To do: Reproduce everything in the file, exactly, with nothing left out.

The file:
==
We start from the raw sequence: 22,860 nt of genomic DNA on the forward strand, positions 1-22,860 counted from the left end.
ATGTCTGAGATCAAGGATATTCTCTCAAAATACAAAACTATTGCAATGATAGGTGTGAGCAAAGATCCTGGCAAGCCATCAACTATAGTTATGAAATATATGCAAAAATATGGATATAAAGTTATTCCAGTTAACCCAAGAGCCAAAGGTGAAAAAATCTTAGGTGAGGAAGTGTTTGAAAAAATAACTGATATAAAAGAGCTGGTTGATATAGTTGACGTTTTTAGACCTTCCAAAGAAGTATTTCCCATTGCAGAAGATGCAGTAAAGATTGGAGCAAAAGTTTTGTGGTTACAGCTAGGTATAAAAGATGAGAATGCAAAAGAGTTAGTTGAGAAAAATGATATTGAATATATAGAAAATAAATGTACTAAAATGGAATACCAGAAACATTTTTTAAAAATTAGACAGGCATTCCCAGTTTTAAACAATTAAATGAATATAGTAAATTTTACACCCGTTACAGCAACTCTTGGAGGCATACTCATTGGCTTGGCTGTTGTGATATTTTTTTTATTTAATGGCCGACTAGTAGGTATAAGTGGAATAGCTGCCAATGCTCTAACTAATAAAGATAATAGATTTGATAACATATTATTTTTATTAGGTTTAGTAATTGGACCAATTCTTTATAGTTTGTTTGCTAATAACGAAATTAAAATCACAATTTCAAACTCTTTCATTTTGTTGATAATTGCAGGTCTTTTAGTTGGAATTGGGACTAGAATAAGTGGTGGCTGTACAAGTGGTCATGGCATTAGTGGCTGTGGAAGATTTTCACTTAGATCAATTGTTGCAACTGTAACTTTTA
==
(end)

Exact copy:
We start from the raw sequence: 22,860 nt of genomic DNA on the forward strand, positions 1-22,860 counted from the left end.
ATGTCTGAGATCAAGGATATTCTCTCAAAATACAAAACTATTGCAATGATAGGTGTGAGCAAAGATCCTGGCAAGCCATCAACTATAGTTATGAAATATATGCAAAAATATGGATATAAAGTTATTCCAGTTAACCCAAGAGCCAAAGGTGAAAAAATCTTAGGTGAGGAAGTGTTTGAAAAAATAACTGATATAAAAGAGCTGGTTGATATAGTTGACGTTTTTAGACCTTCCAAAGAAGTATTTCCCATTGCAGAAGATGCAGTAAAGATTGGAGCAAAAGTTTTGTGGTTACAGCTAGGTATAAAAGATGAGAATGCAAAAGAGTTAGTTGAGAAAAATGATATTGAATATATAGAAAATAAATGTACTAAAATGGAATACCAGAAACATTTTTTAAAAATTAGACAGGCATTCCCAGTTTTAAACAATTAAATGAATATAGTAAATTTTACACCCGTTACAGCAACTCTTGGAGGCATACTCATTGGCTTGGCTGTTGTGATATTTTTTTTATTTAATGGCCGACTAGTAGGTATAAGTGGAATAGCTGCCAATGCTCTAACTAATAAAGATAATAGATTTGATAACATATTATTTTTATTAGGTTTAGTAATTGGACCAATTCTTTATAGTTTGTTTGCTAATAACGAAATTAAAATCACAATTTCAAACTCTTTCATTTTGTTGATAATTGCAGGTCTTTTAGTTGGAATTGGGACTAGAATAAGTGGTGGCTGTACAAGTGGTCATGGCATTAGTGGCTGTGGAAGATTTTCACTTAGATCAATTGTTGCAACTGTAACTTTTA